Expect to hear more on this exciting initiative very soon!…

The markets team meet at Blackbird Leys Communtity Cemtre to discuss the project

Why Community Markets?

The potential for markets to support Community Wealth Building has been highlighted in recent reports by Markets 4 People – a collaboration between researchers at University College London, the University of Leeds, the New Economic Foundation, and the Centre for Local Economic Studies (CLES), as well as the National Market Traders Federation (NMTF) and the National Association of British Market Authorities (NABMA).

Their work helps evidence our belief that markets are a fantastic tool for supporting the emergence of community led economic activity, along with many other positive social outcomes, including:

  • Access to good quality, healthy and affordable fresh food.
  • Opportunities for social and cultural interaction.
  • Relatively low-cost and accessible trading spaces.
  • Serving low-income groups; black and minority ethnic groups; migrants and refugees; elderly people; socially isolated and other vulnerable groups.

They’ll soon be publishing a new toolkit aimed at community market operators, helping them to navigate some of the challenges in setting up and running a market.

Have ideas? Get in touch

If you’re a community organisation that’s interested in setting up or being part of a new market, and would like to know more about what’s involved, why not get in touch with us to discuss through info@ownedbyoxford.org.uk

Set up a power station; retrofit a neighbourhood – Communities tackling the energy crisis

Residents can now by power from solar panels installed on the roof of their Roupell Park flats at a fraction of the current price cap, thanks to a local Energy Buying club.

Set up a power station; retrofit a neighbourhood – Communities tackling the energy crisis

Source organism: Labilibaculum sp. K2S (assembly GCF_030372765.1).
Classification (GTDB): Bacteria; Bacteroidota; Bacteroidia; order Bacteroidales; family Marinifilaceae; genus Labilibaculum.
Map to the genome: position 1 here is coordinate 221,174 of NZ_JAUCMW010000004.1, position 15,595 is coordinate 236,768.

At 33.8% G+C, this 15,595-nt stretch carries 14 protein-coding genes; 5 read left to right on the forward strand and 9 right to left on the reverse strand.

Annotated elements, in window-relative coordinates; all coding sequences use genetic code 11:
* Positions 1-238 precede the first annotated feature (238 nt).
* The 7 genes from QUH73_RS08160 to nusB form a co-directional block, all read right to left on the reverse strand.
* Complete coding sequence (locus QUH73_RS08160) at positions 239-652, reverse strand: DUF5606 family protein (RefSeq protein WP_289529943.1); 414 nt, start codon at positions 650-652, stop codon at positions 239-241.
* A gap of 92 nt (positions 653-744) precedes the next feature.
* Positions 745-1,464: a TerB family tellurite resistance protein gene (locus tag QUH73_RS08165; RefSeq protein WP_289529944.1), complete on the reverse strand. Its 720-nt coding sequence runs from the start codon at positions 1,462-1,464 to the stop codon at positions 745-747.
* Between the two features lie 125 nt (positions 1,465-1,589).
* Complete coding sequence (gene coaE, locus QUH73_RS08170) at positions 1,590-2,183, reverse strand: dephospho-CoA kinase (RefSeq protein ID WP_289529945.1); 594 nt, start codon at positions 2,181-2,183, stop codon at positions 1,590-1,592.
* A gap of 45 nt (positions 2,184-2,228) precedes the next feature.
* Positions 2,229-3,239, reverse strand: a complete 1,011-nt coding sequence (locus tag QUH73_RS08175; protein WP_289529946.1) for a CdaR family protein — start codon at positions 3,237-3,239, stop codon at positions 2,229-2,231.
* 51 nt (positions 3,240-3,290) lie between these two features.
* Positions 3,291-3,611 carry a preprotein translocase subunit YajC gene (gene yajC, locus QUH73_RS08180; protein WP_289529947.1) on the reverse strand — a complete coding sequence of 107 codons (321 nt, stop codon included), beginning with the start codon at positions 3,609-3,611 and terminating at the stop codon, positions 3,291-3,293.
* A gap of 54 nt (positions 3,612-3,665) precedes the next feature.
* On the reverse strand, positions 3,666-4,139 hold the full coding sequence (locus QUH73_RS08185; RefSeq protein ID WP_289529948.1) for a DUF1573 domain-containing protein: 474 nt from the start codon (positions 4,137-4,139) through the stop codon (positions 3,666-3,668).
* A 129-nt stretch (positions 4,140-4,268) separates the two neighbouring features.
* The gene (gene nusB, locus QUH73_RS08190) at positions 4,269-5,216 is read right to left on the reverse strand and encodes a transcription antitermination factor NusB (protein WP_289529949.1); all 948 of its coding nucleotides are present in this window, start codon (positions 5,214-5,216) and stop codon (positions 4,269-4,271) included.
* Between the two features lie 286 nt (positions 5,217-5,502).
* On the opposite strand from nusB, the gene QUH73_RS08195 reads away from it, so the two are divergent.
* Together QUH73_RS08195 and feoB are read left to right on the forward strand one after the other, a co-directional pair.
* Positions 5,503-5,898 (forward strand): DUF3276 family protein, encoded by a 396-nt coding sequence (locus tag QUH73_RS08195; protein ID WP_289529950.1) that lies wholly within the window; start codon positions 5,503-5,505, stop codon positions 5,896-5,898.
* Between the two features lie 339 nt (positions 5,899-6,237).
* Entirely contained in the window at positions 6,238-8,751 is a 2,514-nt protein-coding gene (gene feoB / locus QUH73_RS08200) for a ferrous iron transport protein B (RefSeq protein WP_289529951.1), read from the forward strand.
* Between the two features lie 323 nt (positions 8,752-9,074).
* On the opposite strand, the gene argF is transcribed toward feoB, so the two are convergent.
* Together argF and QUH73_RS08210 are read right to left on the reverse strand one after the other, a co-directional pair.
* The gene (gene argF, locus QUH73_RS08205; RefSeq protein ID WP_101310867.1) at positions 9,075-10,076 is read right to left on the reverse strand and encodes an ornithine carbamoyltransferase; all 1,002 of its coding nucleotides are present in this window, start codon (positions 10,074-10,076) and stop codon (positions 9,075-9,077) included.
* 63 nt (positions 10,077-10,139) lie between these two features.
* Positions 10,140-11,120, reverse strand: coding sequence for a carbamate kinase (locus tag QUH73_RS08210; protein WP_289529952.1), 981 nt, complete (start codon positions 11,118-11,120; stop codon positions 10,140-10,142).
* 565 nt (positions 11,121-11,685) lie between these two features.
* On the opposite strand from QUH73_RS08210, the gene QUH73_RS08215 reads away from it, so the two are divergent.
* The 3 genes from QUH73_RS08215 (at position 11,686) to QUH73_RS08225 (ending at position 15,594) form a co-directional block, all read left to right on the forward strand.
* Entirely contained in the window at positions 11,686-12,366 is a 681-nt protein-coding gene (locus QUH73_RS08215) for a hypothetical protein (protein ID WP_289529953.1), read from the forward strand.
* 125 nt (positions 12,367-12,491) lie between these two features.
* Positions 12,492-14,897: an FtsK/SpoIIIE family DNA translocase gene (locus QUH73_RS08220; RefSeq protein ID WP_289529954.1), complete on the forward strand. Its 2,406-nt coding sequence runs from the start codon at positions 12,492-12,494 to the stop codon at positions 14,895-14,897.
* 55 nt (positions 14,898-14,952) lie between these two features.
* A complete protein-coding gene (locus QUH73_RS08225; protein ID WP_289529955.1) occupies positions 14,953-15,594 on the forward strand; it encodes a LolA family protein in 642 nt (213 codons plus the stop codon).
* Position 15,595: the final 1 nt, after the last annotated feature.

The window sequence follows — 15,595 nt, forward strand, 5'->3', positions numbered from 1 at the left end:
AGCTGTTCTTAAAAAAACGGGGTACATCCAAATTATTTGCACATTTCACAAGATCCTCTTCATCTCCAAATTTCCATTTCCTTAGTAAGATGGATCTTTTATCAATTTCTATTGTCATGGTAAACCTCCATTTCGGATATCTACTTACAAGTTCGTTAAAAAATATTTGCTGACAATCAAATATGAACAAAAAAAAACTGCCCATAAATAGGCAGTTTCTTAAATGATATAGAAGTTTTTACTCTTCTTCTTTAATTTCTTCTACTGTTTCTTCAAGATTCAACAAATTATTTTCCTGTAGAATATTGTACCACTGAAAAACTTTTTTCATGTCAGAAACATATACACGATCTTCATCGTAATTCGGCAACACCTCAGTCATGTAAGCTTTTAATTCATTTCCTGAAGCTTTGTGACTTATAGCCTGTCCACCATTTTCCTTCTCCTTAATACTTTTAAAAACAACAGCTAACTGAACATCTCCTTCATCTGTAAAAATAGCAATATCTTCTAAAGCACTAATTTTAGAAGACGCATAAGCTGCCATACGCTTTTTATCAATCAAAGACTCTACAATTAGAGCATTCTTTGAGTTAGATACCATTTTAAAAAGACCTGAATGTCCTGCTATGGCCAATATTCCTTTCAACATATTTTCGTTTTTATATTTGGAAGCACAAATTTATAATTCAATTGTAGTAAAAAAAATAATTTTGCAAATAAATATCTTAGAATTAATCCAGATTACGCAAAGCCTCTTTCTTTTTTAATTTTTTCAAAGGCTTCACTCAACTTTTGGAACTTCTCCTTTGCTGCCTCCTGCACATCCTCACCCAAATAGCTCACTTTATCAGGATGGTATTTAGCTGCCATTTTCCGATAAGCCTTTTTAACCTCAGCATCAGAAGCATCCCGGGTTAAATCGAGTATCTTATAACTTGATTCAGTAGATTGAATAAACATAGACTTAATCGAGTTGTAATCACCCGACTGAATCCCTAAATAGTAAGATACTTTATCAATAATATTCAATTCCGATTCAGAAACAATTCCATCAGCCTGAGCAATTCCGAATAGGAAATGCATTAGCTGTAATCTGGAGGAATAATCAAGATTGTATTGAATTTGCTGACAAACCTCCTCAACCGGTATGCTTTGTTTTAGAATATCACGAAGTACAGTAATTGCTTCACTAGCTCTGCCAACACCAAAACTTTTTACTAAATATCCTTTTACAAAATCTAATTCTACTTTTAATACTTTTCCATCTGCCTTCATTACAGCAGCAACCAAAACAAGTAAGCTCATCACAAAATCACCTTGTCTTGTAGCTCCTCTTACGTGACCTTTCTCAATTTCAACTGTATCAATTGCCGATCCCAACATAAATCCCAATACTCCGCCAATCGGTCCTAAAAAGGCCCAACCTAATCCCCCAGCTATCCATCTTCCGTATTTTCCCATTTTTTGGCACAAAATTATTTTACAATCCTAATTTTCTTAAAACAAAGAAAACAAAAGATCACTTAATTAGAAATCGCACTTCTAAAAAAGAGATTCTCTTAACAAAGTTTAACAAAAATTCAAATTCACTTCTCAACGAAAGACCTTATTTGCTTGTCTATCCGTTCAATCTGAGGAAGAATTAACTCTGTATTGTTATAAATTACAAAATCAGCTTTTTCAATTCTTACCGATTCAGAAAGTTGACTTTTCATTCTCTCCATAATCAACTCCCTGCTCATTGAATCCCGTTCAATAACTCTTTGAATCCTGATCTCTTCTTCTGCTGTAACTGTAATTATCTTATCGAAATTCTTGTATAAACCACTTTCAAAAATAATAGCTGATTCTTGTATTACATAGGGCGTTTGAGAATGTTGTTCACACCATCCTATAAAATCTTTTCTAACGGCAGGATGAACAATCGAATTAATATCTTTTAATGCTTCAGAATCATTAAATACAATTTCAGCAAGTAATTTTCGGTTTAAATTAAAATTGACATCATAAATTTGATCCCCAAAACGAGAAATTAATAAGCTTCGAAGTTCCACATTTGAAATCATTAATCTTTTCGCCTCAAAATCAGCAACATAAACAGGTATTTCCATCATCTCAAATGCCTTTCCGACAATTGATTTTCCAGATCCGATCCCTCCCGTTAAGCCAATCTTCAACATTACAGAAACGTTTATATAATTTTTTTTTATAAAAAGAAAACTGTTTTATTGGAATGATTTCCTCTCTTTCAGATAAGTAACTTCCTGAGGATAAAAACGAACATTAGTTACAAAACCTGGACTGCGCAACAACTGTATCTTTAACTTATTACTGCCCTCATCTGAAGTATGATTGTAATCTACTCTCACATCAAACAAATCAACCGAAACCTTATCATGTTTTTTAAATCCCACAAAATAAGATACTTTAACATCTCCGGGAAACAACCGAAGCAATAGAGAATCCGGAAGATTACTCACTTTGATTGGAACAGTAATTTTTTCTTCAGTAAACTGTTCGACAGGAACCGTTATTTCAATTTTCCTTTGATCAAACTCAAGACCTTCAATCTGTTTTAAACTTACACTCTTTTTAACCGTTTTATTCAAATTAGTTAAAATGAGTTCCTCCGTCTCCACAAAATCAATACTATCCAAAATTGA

We were delighted to be featured in the latest blog from the Transition Together. In a round up of brilliant community driven and owned initiatives to respond to the energy crisis. The Barton Retrofit Coop was hifghlighted as a case study.

The blog written by Chris McCartney says:

In Oxford, the Barton Retrofit Coop is being set up to offer new skills and jobs for local people, focusing on effective fabric-first insulation for the 1950s prefab council houses which make up most homes in the area. “Our aim is to start small and build one community retrofit team, then expand and create new teams, and then replicate the model in other communities,” said project lead Jabu Nala-Hartley from CAG Oxfordshire (another Transition group). 

This approach will bring major energy-saving home improvements into the reach of many more people and spread the skills needed to accelerate community-led insulation. Often neighbours live in similar houses, with the almost identical layout, materials and retrofitting challenges. It would be faster, cheaper, easier and more accessible to find solutions together rather than each household doing their own legwork and research. 

The blog gives other examples of community lead inititaives such as generating their own energy and buying energy together to sharing energy saving tips.

Transition Together supports the Transition movement across Britain to develop and grow. We do this through helping groups to connect and learn from one another, amplifying inspiring stories, giving out seed funding grants and running workshops and events. We will also support the emergence of a democratically representative structure that can coordinate the movement across England and Wales.

Building community wealth from the ground up: Owned by Oxford at the Playground for the New Economy

Building community wealth from the ground up: Owned by Oxford at the Playground for the New Economy

On a beautiful sunny day in July, Owned by Oxford’s Jabu, Simon and Dianne headed down to Selgars Mill in Devon to attend a festival with a difference. 

Hosted by Stir to Action, the Playground for the New Economy festival programme includes panel discussions, workshops, sustainable food, and live music, all centred around the theme of what a different type of economy could look like – and how we can get there. 

Find out more about Stir to Action here.

The three-day residential setting creates the space for people with an interest in a more regenerative and democratic economy – community builders, activists, entrepreneurs – to build and form relationships, make connections, and challenge each other as a sector.

As Stir to Action founder Jonny Gordon-Farliegh says, “It’s about having big conversations in small rooms.”

Owned by Oxford came to learn and contribute to those conversations, but also to share and celebrate the work of our project so far with a workshop on the theme of “building community wealth from the grassroots up”. 

Following an introduction to the project we split into groups to explore three areas: